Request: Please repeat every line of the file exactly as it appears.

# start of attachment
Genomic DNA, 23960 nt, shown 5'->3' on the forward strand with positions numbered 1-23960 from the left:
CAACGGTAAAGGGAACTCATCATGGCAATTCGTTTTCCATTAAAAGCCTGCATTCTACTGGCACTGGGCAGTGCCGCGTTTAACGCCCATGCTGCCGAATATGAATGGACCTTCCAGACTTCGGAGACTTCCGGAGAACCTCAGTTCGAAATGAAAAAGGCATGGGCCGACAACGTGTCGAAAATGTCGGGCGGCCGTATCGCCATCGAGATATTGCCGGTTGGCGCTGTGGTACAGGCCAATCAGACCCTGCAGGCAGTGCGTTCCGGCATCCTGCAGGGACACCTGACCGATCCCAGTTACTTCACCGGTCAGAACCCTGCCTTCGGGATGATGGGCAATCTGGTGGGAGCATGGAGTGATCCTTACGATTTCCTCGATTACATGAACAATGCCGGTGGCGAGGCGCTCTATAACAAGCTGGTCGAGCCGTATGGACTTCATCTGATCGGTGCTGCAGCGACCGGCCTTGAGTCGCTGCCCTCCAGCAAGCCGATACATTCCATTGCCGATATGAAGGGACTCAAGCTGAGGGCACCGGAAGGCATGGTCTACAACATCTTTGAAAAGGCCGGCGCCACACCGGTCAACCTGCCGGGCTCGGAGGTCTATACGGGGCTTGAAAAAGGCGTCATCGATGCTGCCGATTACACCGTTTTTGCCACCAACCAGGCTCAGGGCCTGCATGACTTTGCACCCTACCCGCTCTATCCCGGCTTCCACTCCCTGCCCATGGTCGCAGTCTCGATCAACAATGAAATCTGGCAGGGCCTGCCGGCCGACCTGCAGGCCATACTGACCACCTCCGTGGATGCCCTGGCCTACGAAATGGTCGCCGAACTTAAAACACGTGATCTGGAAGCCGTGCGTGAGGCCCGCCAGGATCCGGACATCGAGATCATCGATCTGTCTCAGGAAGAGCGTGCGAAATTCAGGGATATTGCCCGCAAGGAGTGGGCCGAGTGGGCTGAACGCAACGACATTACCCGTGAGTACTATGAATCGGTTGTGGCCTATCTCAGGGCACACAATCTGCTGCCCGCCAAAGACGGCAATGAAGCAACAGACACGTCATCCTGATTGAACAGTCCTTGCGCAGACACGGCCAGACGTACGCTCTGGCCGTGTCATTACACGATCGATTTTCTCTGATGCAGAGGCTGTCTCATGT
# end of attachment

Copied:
Genomic DNA, 23960 nt, shown 5'->3' on the forward strand with positions numbered 1-23960 from the left:
CAACGGTAAAGGGAACTCATCATGGCAATTCGTTTTCCATTAAAAGCCTGCATTCTACTGGCACTGGGCAGTGCCGCGTTTAACGCCCATGCTGCCGAATATGAATGGACCTTCCAGACTTCGGAGACTTCCGGAGAACCTCAGTTCGAAATGAAAAAGGCATGGGCCGACAACGTGTCGAAAATGTCGGGCGGCCGTATCGCCATCGAGATATTGCCGGTTGGCGCTGTGGTACAGGCCAATCAGACCCTGCAGGCAGTGCGTTCCGGCATCCTGCAGGGACACCTGACCGATCCCAGTTACTTCACCGGTCAGAACCCTGCCTTCGGGATGATGGGCAATCTGGTGGGAGCATGGAGTGATCCTTACGATTTCCTCGATTACATGAACAATGCCGGTGGCGAGGCGCTCTATAACAAGCTGGTCGAGCCGTATGGACTTCATCTGATCGGTGCTGCAGCGACCGGCCTTGAGTCGCTGCCCTCCAGCAAGCCGATACATTCCATTGCCGATATGAAGGGACTCAAGCTGAGGGCACCGGAAGGCATGGTCTACAACATCTTTGAAAAGGCCGGCGCCACACCGGTCAACCTGCCGGGCTCGGAGGTCTATACGGGGCTTGAAAAAGGCGTCATCGATGCTGCCGATTACACCGTTTTTGCCACCAACCAGGCTCAGGGCCTGCATGACTTTGCACCCTACCCGCTCTATCCCGGCTTCCACTCCCTGCCCATGGTCGCAGTCTCGATCAACAATGAAATCTGGCAGGGCCTGCCGGCCGACCTGCAGGCCATACTGACCACCTCCGTGGATGCCCTGGCCTACGAAATGGTCGCCGAACTTAAAACACGTGATCTGGAAGCCGTGCGTGAGGCCCGCCAGGATCCGGACATCGAGATCATCGATCTGTCTCAGGAAGAGCGTGCGAAATTCAGGGATATTGCCCGCAAGGAGTGGGCCGAGTGGGCTGAACGCAACGACATTACCCGTGAGTACTATGAATCGGTTGTGGCCTATCTCAGGGCACACAATCTGCTGCCCGCCAAAGACGGCAATGAAGCAACAGACACGTCATCCTGATTGAACAGTCCTTGCGCAGACACGGCCAGACGTACGCTCTGGCCGTGTCATTACACGATCGATTTTCTCTGATGCAGAGGCTGTCTCATGT